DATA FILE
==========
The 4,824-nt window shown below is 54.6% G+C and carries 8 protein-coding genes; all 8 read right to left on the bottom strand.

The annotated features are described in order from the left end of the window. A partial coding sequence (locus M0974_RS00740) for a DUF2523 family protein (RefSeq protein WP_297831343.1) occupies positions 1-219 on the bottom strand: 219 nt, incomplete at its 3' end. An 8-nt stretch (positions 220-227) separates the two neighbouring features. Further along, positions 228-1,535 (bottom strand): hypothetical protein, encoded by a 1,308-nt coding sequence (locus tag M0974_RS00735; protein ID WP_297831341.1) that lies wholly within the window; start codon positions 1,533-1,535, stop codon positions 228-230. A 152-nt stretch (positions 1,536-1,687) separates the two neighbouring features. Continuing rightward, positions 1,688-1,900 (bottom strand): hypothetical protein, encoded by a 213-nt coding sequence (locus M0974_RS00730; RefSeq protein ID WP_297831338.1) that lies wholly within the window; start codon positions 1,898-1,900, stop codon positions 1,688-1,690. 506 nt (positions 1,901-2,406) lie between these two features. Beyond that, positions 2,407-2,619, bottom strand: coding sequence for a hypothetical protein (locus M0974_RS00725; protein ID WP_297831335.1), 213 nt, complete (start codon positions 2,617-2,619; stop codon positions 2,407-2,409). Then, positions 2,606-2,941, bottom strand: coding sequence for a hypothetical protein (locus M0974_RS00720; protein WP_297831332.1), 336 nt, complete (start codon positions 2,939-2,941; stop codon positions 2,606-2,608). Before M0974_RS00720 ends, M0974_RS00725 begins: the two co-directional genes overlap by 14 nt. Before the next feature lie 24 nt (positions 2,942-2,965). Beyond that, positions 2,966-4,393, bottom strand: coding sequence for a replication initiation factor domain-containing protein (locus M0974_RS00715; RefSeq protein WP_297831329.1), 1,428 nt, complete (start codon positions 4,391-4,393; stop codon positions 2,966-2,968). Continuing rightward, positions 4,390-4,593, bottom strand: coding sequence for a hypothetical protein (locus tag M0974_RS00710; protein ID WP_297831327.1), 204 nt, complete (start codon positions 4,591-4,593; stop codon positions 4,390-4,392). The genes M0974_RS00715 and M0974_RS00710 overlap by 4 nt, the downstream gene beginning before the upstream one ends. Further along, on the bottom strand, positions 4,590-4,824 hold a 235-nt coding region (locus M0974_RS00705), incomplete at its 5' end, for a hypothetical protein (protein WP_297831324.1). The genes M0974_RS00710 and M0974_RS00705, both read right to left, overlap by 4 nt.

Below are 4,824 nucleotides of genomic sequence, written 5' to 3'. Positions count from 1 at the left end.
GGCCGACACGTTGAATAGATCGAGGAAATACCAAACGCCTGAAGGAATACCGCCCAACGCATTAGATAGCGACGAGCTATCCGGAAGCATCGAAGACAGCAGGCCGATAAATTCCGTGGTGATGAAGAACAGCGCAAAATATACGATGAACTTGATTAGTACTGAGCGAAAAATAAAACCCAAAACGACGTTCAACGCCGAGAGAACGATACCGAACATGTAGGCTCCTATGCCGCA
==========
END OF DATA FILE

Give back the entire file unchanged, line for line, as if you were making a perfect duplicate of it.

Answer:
The 4,824-nt window shown below is 54.6% G+C and carries 8 protein-coding genes; all 8 read right to left on the bottom strand.

The annotated features are described in order from the left end of the window. A partial coding sequence (locus M0974_RS00740) for a DUF2523 family protein (RefSeq protein WP_297831343.1) occupies positions 1-219 on the bottom strand: 219 nt, incomplete at its 3' end. An 8-nt stretch (positions 220-227) separates the two neighbouring features. Further along, positions 228-1,535 (bottom strand): hypothetical protein, encoded by a 1,308-nt coding sequence (locus tag M0974_RS00735; protein ID WP_297831341.1) that lies wholly within the window; start codon positions 1,533-1,535, stop codon positions 228-230. A 152-nt stretch (positions 1,536-1,687) separates the two neighbouring features. Continuing rightward, positions 1,688-1,900 (bottom strand): hypothetical protein, encoded by a 213-nt coding sequence (locus M0974_RS00730; RefSeq protein ID WP_297831338.1) that lies wholly within the window; start codon positions 1,898-1,900, stop codon positions 1,688-1,690. 506 nt (positions 1,901-2,406) lie between these two features. Beyond that, positions 2,407-2,619, bottom strand: coding sequence for a hypothetical protein (locus M0974_RS00725; protein ID WP_297831335.1), 213 nt, complete (start codon positions 2,617-2,619; stop codon positions 2,407-2,409). Then, positions 2,606-2,941, bottom strand: coding sequence for a hypothetical protein (locus M0974_RS00720; protein WP_297831332.1), 336 nt, complete (start codon positions 2,939-2,941; stop codon positions 2,606-2,608). Before M0974_RS00720 ends, M0974_RS00725 begins: the two co-directional genes overlap by 14 nt. Before the next feature lie 24 nt (positions 2,942-2,965). Beyond that, positions 2,966-4,393, bottom strand: coding sequence for a replication initiation factor domain-containing protein (locus M0974_RS00715; RefSeq protein WP_297831329.1), 1,428 nt, complete (start codon positions 4,391-4,393; stop codon positions 2,966-2,968). Continuing rightward, positions 4,390-4,593, bottom strand: coding sequence for a hypothetical protein (locus tag M0974_RS00710; protein ID WP_297831327.1), 204 nt, complete (start codon positions 4,591-4,593; stop codon positions 4,390-4,392). The genes M0974_RS00715 and M0974_RS00710 overlap by 4 nt, the downstream gene beginning before the upstream one ends. Further along, on the bottom strand, positions 4,590-4,824 hold a 235-nt coding region (locus M0974_RS00705), incomplete at its 5' end, for a hypothetical protein (protein WP_297831324.1). The genes M0974_RS00710 and M0974_RS00705, both read right to left, overlap by 4 nt.

Below are 4,824 nucleotides of genomic sequence, written 5' to 3'. Positions count from 1 at the left end.
GGCCGACACGTTGAATAGATCGAGGAAATACCAAACGCCTGAAGGAATACCGCCCAACGCATTAGATAGCGACGAGCTATCCGGAAGCATCGAAGACAGCAGGCCGATAAATTCCGTGGTGATGAAGAACAGCGCAAAATATACGATGAACTTGATTAGTACTGAGCGAAAAATAAAACCCAAAACGACGTTCAACGCCGAGAGAACGATACCGAACATGTAGGCTCCTATGCCGCA